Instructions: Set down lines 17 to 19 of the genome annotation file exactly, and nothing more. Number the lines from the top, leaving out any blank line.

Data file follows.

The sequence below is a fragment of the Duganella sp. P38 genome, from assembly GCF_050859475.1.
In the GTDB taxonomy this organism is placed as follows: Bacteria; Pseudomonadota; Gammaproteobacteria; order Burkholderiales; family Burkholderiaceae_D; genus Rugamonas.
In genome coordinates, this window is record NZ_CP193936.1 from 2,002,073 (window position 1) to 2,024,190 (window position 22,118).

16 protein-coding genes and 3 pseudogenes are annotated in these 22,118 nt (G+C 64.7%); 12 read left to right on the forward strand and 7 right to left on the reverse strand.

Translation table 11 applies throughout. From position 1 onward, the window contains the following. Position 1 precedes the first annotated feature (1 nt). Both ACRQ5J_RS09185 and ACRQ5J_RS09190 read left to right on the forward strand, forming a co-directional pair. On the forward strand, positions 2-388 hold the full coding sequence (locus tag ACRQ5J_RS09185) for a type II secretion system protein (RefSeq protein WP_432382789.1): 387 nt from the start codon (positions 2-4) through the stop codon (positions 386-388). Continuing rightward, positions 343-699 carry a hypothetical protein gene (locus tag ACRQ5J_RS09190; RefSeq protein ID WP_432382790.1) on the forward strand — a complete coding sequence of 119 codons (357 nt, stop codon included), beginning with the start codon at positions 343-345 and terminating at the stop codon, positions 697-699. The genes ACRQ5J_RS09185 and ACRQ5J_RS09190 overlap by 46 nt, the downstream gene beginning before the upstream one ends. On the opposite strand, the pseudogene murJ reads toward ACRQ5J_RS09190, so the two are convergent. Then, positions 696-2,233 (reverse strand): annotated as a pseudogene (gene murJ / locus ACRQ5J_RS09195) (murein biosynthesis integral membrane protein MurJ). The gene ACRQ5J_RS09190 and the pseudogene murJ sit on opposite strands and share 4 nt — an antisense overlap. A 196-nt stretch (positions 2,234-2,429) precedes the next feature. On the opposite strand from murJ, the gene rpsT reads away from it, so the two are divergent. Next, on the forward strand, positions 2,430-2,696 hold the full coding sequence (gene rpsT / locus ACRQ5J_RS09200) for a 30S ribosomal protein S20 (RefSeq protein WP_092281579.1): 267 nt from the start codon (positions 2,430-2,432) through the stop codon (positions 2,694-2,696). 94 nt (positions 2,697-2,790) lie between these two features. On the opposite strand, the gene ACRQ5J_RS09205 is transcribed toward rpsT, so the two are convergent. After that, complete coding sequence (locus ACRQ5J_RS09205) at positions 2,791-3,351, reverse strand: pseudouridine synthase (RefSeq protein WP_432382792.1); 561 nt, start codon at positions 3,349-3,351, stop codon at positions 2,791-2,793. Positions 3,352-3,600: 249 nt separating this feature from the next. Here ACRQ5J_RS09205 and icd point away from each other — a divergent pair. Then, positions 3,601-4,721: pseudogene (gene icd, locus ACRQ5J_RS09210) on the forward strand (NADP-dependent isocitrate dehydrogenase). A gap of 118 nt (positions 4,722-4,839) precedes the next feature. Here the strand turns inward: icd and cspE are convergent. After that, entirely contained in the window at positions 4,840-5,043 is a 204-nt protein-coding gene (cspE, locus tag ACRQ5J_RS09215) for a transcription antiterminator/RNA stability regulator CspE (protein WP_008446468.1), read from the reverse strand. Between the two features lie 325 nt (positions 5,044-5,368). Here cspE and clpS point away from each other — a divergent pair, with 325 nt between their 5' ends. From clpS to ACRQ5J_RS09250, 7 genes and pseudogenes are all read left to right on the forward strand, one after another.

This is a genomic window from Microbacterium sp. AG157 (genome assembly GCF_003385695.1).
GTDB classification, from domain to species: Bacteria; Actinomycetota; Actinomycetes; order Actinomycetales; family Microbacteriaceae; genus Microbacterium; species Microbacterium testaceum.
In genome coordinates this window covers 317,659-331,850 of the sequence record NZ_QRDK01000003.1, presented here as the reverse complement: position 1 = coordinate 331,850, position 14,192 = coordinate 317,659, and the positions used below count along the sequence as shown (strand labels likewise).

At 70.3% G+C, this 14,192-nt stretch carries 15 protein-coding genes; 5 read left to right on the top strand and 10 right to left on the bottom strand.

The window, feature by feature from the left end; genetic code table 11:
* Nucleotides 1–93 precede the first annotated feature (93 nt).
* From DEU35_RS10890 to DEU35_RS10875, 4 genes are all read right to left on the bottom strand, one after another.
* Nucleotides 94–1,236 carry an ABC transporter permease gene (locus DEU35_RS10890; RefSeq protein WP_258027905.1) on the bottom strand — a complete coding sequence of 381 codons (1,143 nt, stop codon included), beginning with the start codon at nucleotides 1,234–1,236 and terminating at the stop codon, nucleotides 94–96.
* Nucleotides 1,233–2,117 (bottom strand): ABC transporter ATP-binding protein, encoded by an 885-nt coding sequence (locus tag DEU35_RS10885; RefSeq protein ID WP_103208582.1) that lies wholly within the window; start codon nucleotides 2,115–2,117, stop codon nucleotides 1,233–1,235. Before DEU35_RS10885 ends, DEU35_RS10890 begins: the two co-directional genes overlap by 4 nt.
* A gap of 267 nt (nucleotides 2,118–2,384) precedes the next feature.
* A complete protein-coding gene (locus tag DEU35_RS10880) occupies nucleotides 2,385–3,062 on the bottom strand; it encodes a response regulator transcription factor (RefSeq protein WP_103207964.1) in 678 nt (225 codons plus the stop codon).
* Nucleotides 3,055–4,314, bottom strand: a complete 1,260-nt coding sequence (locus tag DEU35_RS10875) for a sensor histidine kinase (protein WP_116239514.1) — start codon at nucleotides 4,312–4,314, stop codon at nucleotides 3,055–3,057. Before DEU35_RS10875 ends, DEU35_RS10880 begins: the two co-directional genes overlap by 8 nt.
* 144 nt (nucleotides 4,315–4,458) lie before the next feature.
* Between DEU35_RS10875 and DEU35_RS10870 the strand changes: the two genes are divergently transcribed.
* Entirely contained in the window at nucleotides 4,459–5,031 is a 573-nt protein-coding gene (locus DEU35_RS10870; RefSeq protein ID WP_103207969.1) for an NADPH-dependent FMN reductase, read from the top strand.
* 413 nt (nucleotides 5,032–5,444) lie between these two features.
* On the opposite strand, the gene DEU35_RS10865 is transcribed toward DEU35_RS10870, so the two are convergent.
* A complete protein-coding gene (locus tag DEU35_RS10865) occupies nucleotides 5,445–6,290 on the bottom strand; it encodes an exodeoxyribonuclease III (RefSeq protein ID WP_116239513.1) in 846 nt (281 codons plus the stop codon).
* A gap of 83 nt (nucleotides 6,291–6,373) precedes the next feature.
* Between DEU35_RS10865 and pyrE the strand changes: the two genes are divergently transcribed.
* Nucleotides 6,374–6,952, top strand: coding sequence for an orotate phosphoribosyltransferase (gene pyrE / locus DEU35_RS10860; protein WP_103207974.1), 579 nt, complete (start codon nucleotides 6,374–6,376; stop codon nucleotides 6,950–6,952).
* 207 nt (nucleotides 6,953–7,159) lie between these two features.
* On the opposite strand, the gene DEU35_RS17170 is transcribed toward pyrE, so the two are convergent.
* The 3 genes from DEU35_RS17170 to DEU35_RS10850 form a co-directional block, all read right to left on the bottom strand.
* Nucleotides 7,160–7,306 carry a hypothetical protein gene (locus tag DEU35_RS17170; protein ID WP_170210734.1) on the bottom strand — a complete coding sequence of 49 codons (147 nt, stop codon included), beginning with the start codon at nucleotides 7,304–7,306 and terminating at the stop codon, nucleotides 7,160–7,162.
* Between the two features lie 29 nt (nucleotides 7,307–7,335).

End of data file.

* Nucleotides 3,055–4,314, bottom strand: a complete 1,260-nt coding sequence (locus tag DEU35_RS10875) for a sensor histidine kinase (protein WP_116239514.1) — start codon at nucleotides 4,312–4,314, stop codon at nucleotides 3,055–3,057. Before DEU35_RS10875 ends, DEU35_RS10880 begins: the two co-directional genes overlap by 8 nt.
* 144 nt (nucleotides 4,315–4,458) lie before the next feature.
* Between DEU35_RS10875 and DEU35_RS10870 the strand changes: the two genes are divergently transcribed.